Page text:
The Whale

1/5
Photograph: Joan Marcus
Playwrights Horizons. By Samuel D. Hunter. Dir. Davis McCallum. With ensemble cast. 1hr 55mins. No intermission.
2/5
Photograph: Joan Marcus
Playwrights Horizons. By Samuel D. Hunter. Dir. Davis McCallum. With ensemble cast. 1hr 55mins. No intermission.
3/5
Photograph: Joan Marcus
Playwrights Horizons. By Samuel D. Hunter. Dir. Davis McCallum. With ensemble cast. 1hr 55mins. No intermission.
4/5
Photograph: Joan Marcus
Playwrights Horizons. By Samuel D. Hunter. Dir. Davis McCallum. With ensemble cast. 1hr 55mins. No intermission.
5/5
Photograph: Joan Marcus
Playwrights Horizons. By Samuel D. Hunter. Dir. Davis McCallum. With ensemble cast. 1hr 55mins. No intermission.
Playwrights Horizons, Midtown West Saturday November 17 2012 14:00

Fatties are usually comedy gold. Who doesn’t cackle at a balloon-shaped clown shoving pie into his maw or being knocked down on his jiggly, bulbous haunches? But when the lights come up on Charlie (Shuler Hensley), the 600-pound focus of Samuel D. Hunter’s The Whale, laughter is not your reaction. Neither is gagging—although this greasy, unshaved heffalump on a caved-in couch, squeezed into perspiration-caked sweats, is unquestionably disgusting. Charlie is a cellulite monument to guilt and shame, and there’s nothing funny about that.

In fact, The Whale is tragedy in a minor key, about a man torn between flesh and spirit. From the start, we know it won’t end with reality-TV gastric surgery and rehab. Charlie’s unofficial caregiver and enabler, nurse Liz (Cassie Beck), delivers a diagnosis of congestive heart failure. Repeated references to Moby Dick add an air of fateful doom. Although he’s a world-class denier of the truth, Charlie is spurred to close accounts before judgment day. That includes reconnecting with his estranged daughter, Ellie (Reyna de Courcy), whom he abandoned, along with her mother, upon realizing he was gay. Ellie has grown into a cruel teen, taunting her morbidly obese father and anyone else drawn into his orbit, which includes a wayward Mormon missionary (Cory Michael Smith).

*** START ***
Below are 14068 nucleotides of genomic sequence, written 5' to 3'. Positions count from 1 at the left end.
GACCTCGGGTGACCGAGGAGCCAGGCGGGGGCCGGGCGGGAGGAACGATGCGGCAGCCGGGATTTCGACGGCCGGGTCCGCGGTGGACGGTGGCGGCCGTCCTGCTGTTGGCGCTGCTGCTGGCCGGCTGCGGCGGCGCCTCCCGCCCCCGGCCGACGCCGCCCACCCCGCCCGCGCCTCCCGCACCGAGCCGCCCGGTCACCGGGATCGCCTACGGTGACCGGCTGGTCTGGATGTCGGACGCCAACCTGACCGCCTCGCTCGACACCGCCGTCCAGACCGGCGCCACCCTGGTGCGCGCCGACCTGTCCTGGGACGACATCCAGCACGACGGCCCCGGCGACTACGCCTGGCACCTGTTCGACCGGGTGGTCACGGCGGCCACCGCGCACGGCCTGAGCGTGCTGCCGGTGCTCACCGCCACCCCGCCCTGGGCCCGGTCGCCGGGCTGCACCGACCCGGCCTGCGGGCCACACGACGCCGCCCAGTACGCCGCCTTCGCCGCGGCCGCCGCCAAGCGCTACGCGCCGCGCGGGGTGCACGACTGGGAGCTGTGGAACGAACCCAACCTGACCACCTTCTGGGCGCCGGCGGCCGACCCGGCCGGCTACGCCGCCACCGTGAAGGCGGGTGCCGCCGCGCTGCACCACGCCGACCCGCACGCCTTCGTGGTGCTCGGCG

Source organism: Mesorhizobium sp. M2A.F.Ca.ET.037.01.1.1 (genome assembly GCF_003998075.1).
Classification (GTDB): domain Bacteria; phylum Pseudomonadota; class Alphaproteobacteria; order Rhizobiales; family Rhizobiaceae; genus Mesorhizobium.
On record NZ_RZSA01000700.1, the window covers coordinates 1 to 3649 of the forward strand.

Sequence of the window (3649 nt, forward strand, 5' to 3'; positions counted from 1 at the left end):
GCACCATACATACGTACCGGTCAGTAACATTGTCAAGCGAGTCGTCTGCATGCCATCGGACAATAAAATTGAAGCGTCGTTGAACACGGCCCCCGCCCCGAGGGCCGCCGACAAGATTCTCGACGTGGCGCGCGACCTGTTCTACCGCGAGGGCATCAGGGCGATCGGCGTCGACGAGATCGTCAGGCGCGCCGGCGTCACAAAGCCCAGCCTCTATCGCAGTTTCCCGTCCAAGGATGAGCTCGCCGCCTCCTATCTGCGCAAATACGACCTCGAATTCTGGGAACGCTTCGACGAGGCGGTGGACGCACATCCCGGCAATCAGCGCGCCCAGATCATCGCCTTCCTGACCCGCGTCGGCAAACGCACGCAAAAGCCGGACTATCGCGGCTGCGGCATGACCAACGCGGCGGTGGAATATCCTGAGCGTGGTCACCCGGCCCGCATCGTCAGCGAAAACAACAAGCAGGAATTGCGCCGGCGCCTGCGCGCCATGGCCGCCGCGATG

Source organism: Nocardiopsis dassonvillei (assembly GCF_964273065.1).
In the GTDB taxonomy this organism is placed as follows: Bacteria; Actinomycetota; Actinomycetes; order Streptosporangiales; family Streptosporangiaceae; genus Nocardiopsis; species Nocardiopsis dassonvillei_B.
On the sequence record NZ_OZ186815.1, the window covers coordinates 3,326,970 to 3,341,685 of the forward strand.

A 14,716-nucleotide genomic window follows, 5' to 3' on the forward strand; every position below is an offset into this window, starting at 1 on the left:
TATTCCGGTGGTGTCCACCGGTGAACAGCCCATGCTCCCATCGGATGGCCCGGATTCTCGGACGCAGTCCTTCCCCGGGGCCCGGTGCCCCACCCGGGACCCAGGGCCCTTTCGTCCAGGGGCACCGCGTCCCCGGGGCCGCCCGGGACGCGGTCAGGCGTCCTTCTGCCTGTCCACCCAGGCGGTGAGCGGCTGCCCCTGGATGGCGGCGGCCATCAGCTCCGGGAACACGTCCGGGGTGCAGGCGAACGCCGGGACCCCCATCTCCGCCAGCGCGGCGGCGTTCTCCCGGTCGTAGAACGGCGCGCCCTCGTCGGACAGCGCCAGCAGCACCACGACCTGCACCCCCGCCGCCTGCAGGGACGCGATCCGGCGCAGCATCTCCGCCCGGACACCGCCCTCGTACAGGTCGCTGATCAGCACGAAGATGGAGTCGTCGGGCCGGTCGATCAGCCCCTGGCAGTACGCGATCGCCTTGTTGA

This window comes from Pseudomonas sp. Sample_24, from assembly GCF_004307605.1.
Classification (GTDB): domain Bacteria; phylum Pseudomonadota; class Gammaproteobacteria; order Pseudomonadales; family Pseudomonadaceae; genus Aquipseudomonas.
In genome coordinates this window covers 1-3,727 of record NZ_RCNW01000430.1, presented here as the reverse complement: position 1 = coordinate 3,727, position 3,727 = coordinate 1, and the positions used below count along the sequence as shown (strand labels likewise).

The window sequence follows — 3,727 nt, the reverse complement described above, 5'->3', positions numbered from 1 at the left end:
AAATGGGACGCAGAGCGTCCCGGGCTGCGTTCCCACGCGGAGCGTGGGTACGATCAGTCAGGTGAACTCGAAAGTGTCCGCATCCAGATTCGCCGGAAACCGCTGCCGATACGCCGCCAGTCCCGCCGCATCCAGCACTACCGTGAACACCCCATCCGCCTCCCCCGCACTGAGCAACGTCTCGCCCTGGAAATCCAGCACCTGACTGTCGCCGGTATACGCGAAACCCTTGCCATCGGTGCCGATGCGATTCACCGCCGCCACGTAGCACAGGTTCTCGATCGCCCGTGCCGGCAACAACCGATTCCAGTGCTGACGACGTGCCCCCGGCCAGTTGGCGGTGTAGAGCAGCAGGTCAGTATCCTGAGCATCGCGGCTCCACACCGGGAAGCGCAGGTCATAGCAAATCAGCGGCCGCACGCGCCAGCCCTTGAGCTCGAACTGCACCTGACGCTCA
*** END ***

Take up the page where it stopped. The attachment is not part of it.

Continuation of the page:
Hunter’s humane morality tale, staged with hushed starkness by Davis McCallum, may lean too hard on its cetacean symbols, but the dialogue is sharp and often funny, and Hensley is harrowingly good. Packed into a convincing, globular fat suit, wheezing his lines and waddling, agonized, to and from the bathroom, Hensley looks appalling, but he endows Charlie with wit and even dignity. He’s a confused but loving creature who’s spent a lifetime absorbing the contempt and weakness of others—not just fatal amounts of food.—David Cote

Follow David Cote on Twitter: @davidcote

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